Beavers handing it to the City

Spring Creek Park Google Map Spring Creek beaver damSpring Creek flows under Jefferson Parkway at Prairie Street, forming 3 ponds in Spring Creek Park north of the parkway. (Click photos to enlarge.) A walking/bike path surrounds the pond with a footbridge over the creek at the north end of the area. See the screenshot of the Google satellite view with the arrow pointing to the footbridge (right). See this live Google map of the area to zoom in and out.

Back in mid-September, City of Northfield Wastewater Superintendent Glenn Lindroos wrote in the Friday Memo for the week of September 15-19, 2008 about the beaver dam at the footbridge.

Beavers have created a pond in an undeveloped area in the south end of town. The water is over the top of one manhole making it inaccessible for inspection. The Department of Natural Resources was contacted to see what remedies are available. The DNR has no problem with the City destroying the dam to drain the area and encourage the beaver to move. If they persist in rebuilding in the area we can get a permit from the conservation officer to have the animals trapped out. A backhoe was used to destroy the dam. Staff will check the area next week to see if the beaver remain active in the area.

Since the City destroyed the original beaver dam, the beavers have been inspired to rebuild the dam ASAP, destroying thousands of dollars of area trees in the process.
Spring Creek beaver damage Spring Creek beaver damage Spring Creek beaver damage
Many trees in the area on city park property have taken a hit (above photos).

Spring Creek beaver damage Spring Creek beaver damage Spring Creek beaver damage
Dozens of trees in neighboring homeowner yards have also been hit hard. Wire mesh at the base of the neighbors’ trees to prevent damage has had to be heightened. I got this email from a neighbor:

Well, the beavers have nearly done us in!!   Now they have cleared out most of the dogwoods.  They climbed up above the metal wrap we put on the aspens and redbuds and have gone after them, and although so far they haven’t felled them, I’m sure they are dead.  Only the evergreens and the oaks escape them.  Our neighbor told us beavers took down a six inch oak at their cabin, so now we are going to have to get some supplies at the online blacksmith shop to reinforce the metal on them.   Anybody know a bow hunter??

It seems to me that the City make a mistake in destroying the first beaver dam. According to this Wisconsin DNR document (PDF) on beaver management, destroying a beaver dam is the LAST option to try and is often not successful.  Controlling water levels with “beaver pipes” can often be a better option (see p. 7):

Water levels in beaver ponds can be regulated so that, although the ponds remains, the water level is not so high that it causes damage. Or, if the beaver cannot keep the water level high, they may get discouraged and move to a new sight [sic].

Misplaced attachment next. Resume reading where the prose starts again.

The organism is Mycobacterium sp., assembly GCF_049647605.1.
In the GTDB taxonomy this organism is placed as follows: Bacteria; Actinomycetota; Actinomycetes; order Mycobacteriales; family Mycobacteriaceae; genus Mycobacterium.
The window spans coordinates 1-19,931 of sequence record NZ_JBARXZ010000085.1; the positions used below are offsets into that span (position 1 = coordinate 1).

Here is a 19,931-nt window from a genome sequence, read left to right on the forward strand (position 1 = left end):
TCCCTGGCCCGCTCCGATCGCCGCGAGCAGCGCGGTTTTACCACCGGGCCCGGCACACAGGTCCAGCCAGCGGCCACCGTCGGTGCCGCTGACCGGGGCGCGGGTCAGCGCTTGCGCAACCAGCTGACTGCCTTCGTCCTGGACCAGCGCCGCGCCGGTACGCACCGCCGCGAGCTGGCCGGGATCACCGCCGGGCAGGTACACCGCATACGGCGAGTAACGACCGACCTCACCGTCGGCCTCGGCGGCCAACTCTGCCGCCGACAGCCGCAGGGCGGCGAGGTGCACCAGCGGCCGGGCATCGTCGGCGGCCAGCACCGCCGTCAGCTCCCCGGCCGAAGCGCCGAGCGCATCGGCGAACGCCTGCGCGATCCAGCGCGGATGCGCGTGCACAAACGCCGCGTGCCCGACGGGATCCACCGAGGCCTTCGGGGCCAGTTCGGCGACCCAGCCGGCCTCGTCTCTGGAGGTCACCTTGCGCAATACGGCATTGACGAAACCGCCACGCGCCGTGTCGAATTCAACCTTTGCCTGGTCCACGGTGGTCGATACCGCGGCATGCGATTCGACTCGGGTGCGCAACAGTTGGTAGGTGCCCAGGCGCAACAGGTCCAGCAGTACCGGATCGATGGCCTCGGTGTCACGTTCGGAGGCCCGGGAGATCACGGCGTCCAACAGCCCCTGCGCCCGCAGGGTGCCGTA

More on beaver pipes here.

Can homeowners kill the beavers on their own inside city limits by trapping them or shooting them with a bow and arrow? Will the Friends of Beavers Association care?

10 Comments

  1. Jerry Bilek said:

    We’ve enjoyed watching the beavers all summer and fall. The new rebuilt dam is so much better than the old dam. rumor has it that some of the felled trees were planted on city property illegally. Not sure if that is true or not, but they did appear in a strange spot. The grass in this same area was being mowed and the city does not typically mow it. I guess the beavers took matters into their own hands.

    I’ve found the best time to watch the beaver family is dusk. I’m not sure if they will follow the time change, never seen the beavers wearing watches. I’ve seen a green heron in the area as well and occasionally a blue heron perches on top of the bridge. Maybe the city could send the skunks packing and keep the beavers.

    November 1, 2008
    Reply
  2. Felicity Enders said:

    I would have been amused by this story a week ago. Since then I took a walk in Connecticut past a lake which housed MANY beavers (judging both by the damage and the number of dens). The beavers had taken down many trees, including a few of 18-24 inches in diameter, leaving some stunning stumps. A number of other trees weren’t down yet but would clearly die since the bark at the appropriate level was gone. I hope the city takes this seriously.

    November 2, 2008
    Reply
  3. John S. Thomas said:

    Griff,

    Here is the link to the MN DNR site to answer your questions presented in your article:

    http://www.dnr.state.mn.us/livingwith_wildlife/beaver/index.html

    However, one should also look for the various hunting ordinances within City limits.

    Also, destroying the dam with a backhoe? That doesn’t sound very environmentally friendly, and against what is posted on that link.

    November 2, 2008
    Reply
  4. Griff Wigley said:

    Thanks for that link, John. Since the beaver dam is not on private property, area homeowners evidently can’t get rid of the beavers on their own.

    I’ve emailed City of Northfield Wastewater Superintendent Glenn Lindroos to see if he’ll comment here.

    November 2, 2008
    Reply
  5. Kathie Galotti said:

    Geez Griff—First geese, then beavers….you’re not a big wildlife guy, are you?

    October 13, 2011
    Reply
    • john george said:

      Kathie- Some things just gnaw at some people.

      October 17, 2011
      Reply
      • Kathie Galotti said:

        🙂

        October 18, 2011

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